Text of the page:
Recently, we became aware of a policy change to the way ABC allows viewers to watch shows from the ABC.go.com website.
As fans of genre TV, we believe this policy change is a Bad Idea.
In short, the policy change is this: previously, TV shows became available to watch, for free, with advertisements, on ABC.go.com and Hulu.com. Now, you are only able to watch the show after it airs if you have pay TV service from a select group of providers. (These providers are AT&T U-verse, Cablevision Optimum, Charter, Comcast XFINITY, Cox Communications, Google Fiber, Midcontinent, and Verizon FiOS.) If you get your TV from anywhere else, ABC gives you three options: wait a week, subscribe to Hulu+, or buy the episode through Amazon or iTunes.
Notice three important words in the above paragraph? “Pay.” “Subscribe.” “Buy.”
So, make no mistake, from a corporate perspective, this is what is called a Good Idea. Double Win, because even with payment, some of those options also include advertisements!
We do not begrudge ABC being a business. We do not cry out against a corporation making money. As a creator of stories and content, I like to be paid, too!
But we cannot help feeling that ultimately, this is going to harm some of our favorite TV shows.
I am a fan of genre TV. I like shows that have extended storylines and interesting characters that change and grow from episode to episode.
But this policy change is going to hurt these kinds of shows. Especially Agents of SHIELD. Live viewing numbers for Agents of SHIELD are solid, but keep dropping. But the numbers in the “plus seven” — the seven days after it airs — from people watching online are strong, and add a significant viewership.
For someone like me, who has no cable, if I am unable to watch the show the night it airs, I am out of luck. Even worse, as someone who has a website and podcast devoted to the show, if I can't watch it the night it airs, I have no way of making that up unless I pay for it. Which, you know I will. The hard core fans will dish out money and hand it to you. (However, if I have to buy a couple episodes, it will make it much harder for me to want to buy the DVDs. I'm a hardcore fan, but I'm also a family man with five kids — I don't do the double dip the way I used to when I was younger.)
But what about the casual fans?
Locking your materials behind a pay wall is a great way of guaranteeing that people won't come back. When I am searching for information about a subject and I come to a site that gives me the first paragraph and expects me to pay for the rest of the information, I hit the back button and find that information somewhere else.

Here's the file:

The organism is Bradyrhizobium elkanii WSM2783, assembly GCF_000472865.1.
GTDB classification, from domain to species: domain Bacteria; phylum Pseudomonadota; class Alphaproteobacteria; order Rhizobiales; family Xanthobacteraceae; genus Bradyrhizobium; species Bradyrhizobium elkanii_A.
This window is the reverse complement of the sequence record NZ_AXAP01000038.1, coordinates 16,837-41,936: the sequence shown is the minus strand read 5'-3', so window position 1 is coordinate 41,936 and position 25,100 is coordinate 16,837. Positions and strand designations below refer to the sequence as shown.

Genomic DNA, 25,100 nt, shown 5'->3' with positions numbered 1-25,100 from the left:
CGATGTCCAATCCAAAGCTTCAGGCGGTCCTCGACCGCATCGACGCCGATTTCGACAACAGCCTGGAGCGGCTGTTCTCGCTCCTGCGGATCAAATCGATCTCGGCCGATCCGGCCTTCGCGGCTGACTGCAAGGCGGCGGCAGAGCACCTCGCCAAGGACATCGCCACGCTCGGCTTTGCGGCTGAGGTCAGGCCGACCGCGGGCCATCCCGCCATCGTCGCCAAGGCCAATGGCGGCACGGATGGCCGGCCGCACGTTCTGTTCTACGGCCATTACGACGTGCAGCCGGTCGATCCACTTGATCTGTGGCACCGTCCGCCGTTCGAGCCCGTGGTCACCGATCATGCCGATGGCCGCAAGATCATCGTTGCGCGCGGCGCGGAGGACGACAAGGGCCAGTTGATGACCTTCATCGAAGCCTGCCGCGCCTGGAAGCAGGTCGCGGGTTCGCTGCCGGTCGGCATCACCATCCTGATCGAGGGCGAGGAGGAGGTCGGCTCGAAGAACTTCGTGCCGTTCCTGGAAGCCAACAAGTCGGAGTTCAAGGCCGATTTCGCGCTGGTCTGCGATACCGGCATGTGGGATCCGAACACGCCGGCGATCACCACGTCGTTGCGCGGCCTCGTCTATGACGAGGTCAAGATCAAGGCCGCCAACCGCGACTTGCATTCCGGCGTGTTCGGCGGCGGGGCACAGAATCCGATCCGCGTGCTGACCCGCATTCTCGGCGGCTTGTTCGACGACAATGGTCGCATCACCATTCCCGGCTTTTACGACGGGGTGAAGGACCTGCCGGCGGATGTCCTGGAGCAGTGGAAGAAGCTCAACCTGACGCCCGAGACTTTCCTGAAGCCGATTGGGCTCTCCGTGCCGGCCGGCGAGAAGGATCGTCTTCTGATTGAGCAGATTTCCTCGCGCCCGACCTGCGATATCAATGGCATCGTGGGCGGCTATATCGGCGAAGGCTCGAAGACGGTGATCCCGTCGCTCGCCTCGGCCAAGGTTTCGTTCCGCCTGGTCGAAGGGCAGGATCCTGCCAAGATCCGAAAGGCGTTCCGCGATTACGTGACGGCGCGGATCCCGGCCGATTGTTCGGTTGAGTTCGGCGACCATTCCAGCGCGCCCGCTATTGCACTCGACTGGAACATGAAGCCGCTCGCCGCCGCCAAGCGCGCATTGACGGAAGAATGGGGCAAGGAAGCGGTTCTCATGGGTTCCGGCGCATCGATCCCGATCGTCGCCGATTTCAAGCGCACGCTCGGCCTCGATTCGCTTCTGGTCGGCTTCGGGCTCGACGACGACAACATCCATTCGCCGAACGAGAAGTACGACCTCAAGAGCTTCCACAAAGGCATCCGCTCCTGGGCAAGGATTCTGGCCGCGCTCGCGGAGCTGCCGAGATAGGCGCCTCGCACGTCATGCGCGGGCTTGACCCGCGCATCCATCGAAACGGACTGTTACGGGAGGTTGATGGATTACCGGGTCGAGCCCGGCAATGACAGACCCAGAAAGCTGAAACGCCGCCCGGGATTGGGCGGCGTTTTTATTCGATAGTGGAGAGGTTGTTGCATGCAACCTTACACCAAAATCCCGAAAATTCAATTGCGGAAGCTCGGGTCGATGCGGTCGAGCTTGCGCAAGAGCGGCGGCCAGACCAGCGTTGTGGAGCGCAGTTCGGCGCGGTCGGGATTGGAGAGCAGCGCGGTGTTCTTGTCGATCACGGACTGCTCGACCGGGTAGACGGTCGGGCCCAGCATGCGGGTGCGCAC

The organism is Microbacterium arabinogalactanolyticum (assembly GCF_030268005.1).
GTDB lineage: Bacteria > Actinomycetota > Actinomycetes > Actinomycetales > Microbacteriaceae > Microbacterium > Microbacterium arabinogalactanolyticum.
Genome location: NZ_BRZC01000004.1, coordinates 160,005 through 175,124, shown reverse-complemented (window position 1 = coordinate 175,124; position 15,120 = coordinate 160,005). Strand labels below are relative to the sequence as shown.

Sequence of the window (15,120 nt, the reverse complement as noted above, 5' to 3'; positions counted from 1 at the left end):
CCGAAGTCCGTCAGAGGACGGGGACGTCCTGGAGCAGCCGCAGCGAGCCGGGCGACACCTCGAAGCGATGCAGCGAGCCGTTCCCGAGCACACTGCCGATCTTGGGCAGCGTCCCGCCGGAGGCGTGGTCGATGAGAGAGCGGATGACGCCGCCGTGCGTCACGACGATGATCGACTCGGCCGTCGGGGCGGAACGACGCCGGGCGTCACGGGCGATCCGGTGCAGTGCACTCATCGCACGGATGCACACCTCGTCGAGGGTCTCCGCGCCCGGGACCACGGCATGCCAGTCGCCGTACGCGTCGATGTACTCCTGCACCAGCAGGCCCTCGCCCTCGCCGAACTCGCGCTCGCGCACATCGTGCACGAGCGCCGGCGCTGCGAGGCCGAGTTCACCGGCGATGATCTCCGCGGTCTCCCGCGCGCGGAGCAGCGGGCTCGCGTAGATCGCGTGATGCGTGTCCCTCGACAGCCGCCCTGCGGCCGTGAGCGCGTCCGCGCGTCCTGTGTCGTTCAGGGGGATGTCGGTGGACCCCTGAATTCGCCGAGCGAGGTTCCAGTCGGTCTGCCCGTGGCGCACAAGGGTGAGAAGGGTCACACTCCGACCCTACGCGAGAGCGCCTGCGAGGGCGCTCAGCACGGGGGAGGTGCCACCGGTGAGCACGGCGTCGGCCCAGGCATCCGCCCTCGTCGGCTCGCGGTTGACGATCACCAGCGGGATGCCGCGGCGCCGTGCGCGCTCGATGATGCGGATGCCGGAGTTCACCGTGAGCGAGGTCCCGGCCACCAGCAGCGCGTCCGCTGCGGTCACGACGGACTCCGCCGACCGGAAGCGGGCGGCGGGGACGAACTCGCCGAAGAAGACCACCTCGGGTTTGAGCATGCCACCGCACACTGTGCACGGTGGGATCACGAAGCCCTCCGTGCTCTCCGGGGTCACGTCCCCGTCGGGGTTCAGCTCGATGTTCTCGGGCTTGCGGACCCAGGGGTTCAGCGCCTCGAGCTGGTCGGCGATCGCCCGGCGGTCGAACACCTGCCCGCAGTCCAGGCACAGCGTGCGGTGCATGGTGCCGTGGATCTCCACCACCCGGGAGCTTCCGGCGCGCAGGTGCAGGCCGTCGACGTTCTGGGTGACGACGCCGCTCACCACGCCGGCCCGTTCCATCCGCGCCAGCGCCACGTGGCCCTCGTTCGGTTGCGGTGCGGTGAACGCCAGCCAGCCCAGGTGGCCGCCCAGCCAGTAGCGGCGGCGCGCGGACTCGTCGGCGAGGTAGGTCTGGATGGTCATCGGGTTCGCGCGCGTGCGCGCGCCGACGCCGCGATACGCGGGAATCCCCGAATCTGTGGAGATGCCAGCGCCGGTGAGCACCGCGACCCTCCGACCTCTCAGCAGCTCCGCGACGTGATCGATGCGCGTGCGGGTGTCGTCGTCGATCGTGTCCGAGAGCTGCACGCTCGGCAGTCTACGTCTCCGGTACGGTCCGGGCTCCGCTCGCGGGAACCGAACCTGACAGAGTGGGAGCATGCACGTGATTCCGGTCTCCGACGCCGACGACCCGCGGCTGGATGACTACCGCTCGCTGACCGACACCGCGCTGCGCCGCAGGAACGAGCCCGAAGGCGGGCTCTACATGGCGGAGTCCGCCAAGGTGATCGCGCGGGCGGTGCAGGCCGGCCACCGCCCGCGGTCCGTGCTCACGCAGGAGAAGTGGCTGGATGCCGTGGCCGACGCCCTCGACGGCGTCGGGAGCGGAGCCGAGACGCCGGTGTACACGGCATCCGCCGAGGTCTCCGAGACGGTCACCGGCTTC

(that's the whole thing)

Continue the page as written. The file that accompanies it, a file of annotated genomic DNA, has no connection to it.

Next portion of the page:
Who does this policy punish? It punishes the people who rely on the “appointment” of “appointment television.” We are there, every week, watching while your loud, sometimes obnoxious and sometimes clever, commercials play every ten minutes. Because we want to see your content. When we miss it, we rely on your website to keep us in the loop so we are ready to watch it next week.
When V was on the air, I was watching it every week for the first half of the season. I enjoyed it. I missed an episode and went to the website the next day. A similar policy was in place then, although at that time it was just that the next episode was available after seven or eight days. Basically, you couldn't see the episode you missed until AFTER the next episode aired. Out of sight, out of mind. I intended to go back and watch but forgot until the next episode was on, but needed to watch the first one I missed, and now I was two episodes behind. I still haven't gone back.
This is not good for your content. It may be good for the money counters, but it is harmful to a small, potentially devoted, consumers of story. And with ratings across the board doing what they are doing (hint: they are not really going up) it possibly means losing some eyeballs.
And if people miss something and find themselves confronted with a page of text telling them how to watch, they are going to be turned away. Eyeballs are already dropping away.
Hopefully, the number of eyeballs you lose will not cause those shows who lose them to end up lost as well.
Hopefully, your reaching for the bottom line will not mean dropping dedicated viewers.
We understand, business is business. But your business is based on “art” — it is based on connecting with people via story. You have hired artists to craft something for people to engage with and enjoy. This policy change makes that engagement and connection more difficult.
I cannot see how this policy is going to do anything other than disrupt potential long term viewing in exchange for short term monetary gain. Then again, for you, ABC, maybe the trade off is worth it.
~ Ben Avery
The policy change can be found here: http://abc.go.com/faq